Manhattan office leasing jumps as availability and rents drop

More than 9.2M sf leased in third quarter, up 28% from last year


Despite continued uncertainty about workers returning to their desks, Manhattan’s office market appears to be gaining momentum.

Office leasing volume surged in the third quarter as the borough’s availability rate dropped to its lowest level in 18 months, according to a report from Colliers.

Tenants leased 9.2 million square feet in the quarter, up 26 percent from the previous quarter and 28 percent from the same period last year. Financial services, insurance and real estate tenants were the top-leasing industries during the quarter, accounting for 47 percent of square footage leased.

Year-to-date leasing volume stands at 24.2 million square feet, an approximately 50 percent climb from last year. Leasing volume this year is on track to outpace last year’s total by 29 percent, according to Colliers.

Manhattan’s availability rate dropped to 16.4 percent, its lowest level since March 2021. The market’s 4.7 percent decline in availability from 17.2 percent in the second quarter was the biggest quarterly drop in availability in eight years.

However, available space is up by about 65 percent since the start of the pandemic, and asking rent averages are down across Manhattan — a sign that office landlords are competing harder on price to secure tenants given work-from-home and economic headwinds.

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After three straight quarterly increases, Manhattan’s asking rent average dropped by 2 percent to $74.07. It was the first time since December 2020 that the asking rent average dropped in Midtown, Midtown South and Downtown.

Manhattan’s asking rent average remains down close to 7 percent since the onset of the pandemic.

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Midtown’s availability rate fell by 1.8 percentage points, or 10.5 percent, year-over-year to 15.3 percent, the neighborhood’s lowest vacancy rate since December 2020. Midtown’s asking rent average dropped marginally to its lowest level in seven years at $78.61.

Tenants signed deals for 4.4 million square feet in Midtown in the quarter, a 46 percent year-over-year increase. The neighborhood’s year-to-date leasing volume of 11.6 million square feet is up 42 percent from last year. Overall supply is up by about one-third since the beginning of the pandemic.

Midtown South’s availability rate dropped to 15.6 percent in the quarter, the neighborhood’s lowest vacancy rate since March 2021. Midtown South’s nearly 1-point decrease in availability from last quarter’s 16.5 percent was its sharpest quarterly drop in eight years. The market’s average asking rent fell for the first time in six quarters, dropping to $79.77 from $81.64.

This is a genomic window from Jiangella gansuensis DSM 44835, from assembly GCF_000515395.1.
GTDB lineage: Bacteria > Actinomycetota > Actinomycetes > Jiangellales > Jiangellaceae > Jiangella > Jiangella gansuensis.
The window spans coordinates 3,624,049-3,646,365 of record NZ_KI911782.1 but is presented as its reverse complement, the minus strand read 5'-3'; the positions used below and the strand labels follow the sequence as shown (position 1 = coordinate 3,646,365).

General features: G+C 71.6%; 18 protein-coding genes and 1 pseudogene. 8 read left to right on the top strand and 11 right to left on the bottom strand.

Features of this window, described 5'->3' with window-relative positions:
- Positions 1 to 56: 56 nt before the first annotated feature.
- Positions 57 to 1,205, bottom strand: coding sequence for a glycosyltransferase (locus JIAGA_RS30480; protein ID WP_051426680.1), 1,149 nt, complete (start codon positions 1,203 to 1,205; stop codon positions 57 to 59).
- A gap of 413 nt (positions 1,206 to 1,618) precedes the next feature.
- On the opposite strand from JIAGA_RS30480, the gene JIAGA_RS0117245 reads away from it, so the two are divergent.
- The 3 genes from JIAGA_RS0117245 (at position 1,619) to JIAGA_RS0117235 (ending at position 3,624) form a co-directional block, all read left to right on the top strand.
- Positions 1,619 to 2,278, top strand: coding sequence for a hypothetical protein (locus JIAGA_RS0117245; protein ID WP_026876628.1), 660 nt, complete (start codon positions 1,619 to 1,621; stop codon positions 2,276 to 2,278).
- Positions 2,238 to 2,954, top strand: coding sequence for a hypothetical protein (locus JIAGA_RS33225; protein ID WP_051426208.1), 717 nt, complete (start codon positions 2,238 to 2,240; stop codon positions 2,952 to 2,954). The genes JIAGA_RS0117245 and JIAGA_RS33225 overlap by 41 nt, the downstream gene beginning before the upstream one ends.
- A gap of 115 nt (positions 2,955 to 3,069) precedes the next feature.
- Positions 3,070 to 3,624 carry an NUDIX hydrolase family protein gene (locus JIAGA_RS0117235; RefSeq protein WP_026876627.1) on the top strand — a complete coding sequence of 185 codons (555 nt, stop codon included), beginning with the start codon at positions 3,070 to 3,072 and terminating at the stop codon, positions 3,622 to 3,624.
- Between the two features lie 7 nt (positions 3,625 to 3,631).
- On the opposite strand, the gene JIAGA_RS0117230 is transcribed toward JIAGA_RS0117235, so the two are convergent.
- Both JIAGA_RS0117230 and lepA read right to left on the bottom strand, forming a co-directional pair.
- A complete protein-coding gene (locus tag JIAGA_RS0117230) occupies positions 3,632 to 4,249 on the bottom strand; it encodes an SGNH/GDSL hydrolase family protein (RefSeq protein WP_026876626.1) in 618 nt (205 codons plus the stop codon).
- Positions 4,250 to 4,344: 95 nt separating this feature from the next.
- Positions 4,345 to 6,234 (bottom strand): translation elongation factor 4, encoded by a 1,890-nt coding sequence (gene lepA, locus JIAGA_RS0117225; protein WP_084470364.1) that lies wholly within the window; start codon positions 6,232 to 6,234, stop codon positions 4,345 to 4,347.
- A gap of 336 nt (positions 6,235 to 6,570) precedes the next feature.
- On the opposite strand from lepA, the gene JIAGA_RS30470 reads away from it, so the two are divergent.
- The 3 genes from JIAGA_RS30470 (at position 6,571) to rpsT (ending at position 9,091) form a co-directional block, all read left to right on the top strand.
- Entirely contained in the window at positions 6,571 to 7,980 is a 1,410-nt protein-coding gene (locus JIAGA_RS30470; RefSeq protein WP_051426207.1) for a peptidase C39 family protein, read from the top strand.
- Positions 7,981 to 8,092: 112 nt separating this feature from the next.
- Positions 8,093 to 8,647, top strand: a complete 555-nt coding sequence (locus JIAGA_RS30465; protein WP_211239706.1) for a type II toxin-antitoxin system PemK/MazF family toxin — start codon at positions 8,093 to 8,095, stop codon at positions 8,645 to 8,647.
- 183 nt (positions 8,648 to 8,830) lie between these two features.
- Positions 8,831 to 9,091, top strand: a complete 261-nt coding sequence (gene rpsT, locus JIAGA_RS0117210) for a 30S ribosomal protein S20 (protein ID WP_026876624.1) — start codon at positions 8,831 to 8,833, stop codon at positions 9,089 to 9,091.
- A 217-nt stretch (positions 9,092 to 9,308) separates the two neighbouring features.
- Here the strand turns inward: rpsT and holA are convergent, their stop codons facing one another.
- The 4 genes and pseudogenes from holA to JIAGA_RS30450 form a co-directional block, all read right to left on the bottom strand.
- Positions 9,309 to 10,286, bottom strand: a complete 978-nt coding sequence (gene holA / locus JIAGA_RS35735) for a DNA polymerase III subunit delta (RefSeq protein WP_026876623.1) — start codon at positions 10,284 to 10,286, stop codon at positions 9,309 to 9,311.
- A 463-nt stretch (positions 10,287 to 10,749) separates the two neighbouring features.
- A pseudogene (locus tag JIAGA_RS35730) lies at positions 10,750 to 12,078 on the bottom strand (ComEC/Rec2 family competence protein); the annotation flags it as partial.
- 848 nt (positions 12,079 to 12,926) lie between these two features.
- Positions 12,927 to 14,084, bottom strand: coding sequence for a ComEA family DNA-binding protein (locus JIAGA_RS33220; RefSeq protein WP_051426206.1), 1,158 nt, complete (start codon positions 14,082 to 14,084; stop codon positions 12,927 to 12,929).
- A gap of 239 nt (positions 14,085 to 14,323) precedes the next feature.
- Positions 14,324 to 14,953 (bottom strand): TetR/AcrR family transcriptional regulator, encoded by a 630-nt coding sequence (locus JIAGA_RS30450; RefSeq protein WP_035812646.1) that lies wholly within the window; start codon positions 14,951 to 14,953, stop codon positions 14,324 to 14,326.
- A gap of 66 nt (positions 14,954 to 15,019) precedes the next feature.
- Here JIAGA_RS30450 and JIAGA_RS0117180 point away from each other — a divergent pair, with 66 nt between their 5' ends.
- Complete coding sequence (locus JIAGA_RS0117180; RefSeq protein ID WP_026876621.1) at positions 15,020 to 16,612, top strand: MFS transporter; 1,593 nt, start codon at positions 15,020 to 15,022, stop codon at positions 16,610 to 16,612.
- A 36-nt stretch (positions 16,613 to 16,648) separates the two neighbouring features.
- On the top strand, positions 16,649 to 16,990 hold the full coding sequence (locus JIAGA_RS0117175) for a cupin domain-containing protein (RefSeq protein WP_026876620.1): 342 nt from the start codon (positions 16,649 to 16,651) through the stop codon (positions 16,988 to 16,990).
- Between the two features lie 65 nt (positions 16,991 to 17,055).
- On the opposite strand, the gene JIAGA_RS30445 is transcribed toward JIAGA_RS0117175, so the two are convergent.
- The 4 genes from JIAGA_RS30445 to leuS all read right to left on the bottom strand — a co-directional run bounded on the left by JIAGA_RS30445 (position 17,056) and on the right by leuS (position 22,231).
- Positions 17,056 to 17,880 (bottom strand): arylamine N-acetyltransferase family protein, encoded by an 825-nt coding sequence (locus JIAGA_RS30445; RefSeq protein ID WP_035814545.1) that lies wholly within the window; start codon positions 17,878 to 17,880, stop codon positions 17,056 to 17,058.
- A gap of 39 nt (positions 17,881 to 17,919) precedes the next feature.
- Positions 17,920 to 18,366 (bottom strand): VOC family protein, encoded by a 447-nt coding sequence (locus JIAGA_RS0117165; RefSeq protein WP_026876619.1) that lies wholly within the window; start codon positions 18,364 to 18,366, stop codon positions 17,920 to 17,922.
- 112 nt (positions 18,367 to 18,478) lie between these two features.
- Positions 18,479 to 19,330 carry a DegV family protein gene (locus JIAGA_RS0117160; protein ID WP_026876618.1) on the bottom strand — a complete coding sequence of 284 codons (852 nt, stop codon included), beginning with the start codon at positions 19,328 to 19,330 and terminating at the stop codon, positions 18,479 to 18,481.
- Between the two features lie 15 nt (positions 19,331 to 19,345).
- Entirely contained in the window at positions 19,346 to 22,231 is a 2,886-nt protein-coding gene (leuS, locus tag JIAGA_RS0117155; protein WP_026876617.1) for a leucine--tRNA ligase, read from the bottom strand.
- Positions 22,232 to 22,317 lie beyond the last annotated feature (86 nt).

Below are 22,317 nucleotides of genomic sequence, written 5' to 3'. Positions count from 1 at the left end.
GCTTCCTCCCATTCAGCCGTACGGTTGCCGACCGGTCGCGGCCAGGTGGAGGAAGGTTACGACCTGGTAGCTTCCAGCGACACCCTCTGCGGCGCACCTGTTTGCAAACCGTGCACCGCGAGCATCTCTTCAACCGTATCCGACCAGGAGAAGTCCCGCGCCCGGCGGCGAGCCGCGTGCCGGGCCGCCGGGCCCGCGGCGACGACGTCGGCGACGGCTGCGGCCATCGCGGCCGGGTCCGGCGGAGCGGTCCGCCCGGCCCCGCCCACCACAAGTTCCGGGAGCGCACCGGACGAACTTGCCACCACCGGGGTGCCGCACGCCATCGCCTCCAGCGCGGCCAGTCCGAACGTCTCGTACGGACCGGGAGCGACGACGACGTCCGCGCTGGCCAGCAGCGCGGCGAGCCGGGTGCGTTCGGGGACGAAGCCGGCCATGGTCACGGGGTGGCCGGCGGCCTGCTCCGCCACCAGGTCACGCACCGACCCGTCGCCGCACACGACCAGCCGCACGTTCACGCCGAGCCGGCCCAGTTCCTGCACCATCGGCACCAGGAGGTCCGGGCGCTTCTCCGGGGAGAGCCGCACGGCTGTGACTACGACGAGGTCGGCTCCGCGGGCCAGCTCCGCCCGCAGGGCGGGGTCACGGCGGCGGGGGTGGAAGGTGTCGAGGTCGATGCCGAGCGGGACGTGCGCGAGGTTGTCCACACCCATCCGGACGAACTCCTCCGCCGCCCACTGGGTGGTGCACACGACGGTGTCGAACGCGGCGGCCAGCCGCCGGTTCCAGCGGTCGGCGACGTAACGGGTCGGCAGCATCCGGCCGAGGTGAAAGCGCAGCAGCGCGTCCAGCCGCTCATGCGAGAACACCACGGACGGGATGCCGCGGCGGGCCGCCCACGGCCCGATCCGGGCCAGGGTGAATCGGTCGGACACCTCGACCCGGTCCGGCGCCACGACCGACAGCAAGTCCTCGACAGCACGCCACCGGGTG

Roughly 3.46 million square feet was leased in Midtown South, marking its strongest quarter since the end of 2019. Leasing volume jumped by almost one-third from 2.6 million square feet last year. The neighborhood’s year-to-date leasing volume of 9.51 million is up 86 percent from last year. Overall supply, however, is up 97 percent from the start of the pandemic.

It was a dimmer picture for office landlords Downtown, where for the 10th consecutive quarter, the availability rate increased, rising to 20.2 percent. The neighborhood’s asking rent average fell for the third consecutive quarter to $58.68. Downtown’s asking rent average is down almost 11 percent since the onset of the pandemic.

Downtown’s leasing activity more than doubled from the previous quarter, as tenants scooped up 1.31 million square feet. However, leasing volume declined year-over-year by 17.2 percent from 1.58 million square feet. About 21.67 million square feet remains available, which is up 10 percent from last year and 98 percent since early 2020.

Notable leases signed in Manhattan during the third quarter included Franklin Templeton nabbing 347,000 square feet at SL Green’s One Madison Avenue, and KPMG and D.E. Shaw snapping up 733,000 square feet at Brookfield Properties’ Two Manhattan West.

The return-to-office outlook in Manhattan is mixed. A post-Labor Day surge saw attendance at the city’s office buildings reach pre-pandemic levels in mid-September, according to Kastle Systems, which tracks card-swipe data.

But that surge appears to have cooled. After reaching a pandemic-high of 46.6 percent last month, the city’s occupancy rate dropped to 43.5 percent for the last week in September, according to Kastle.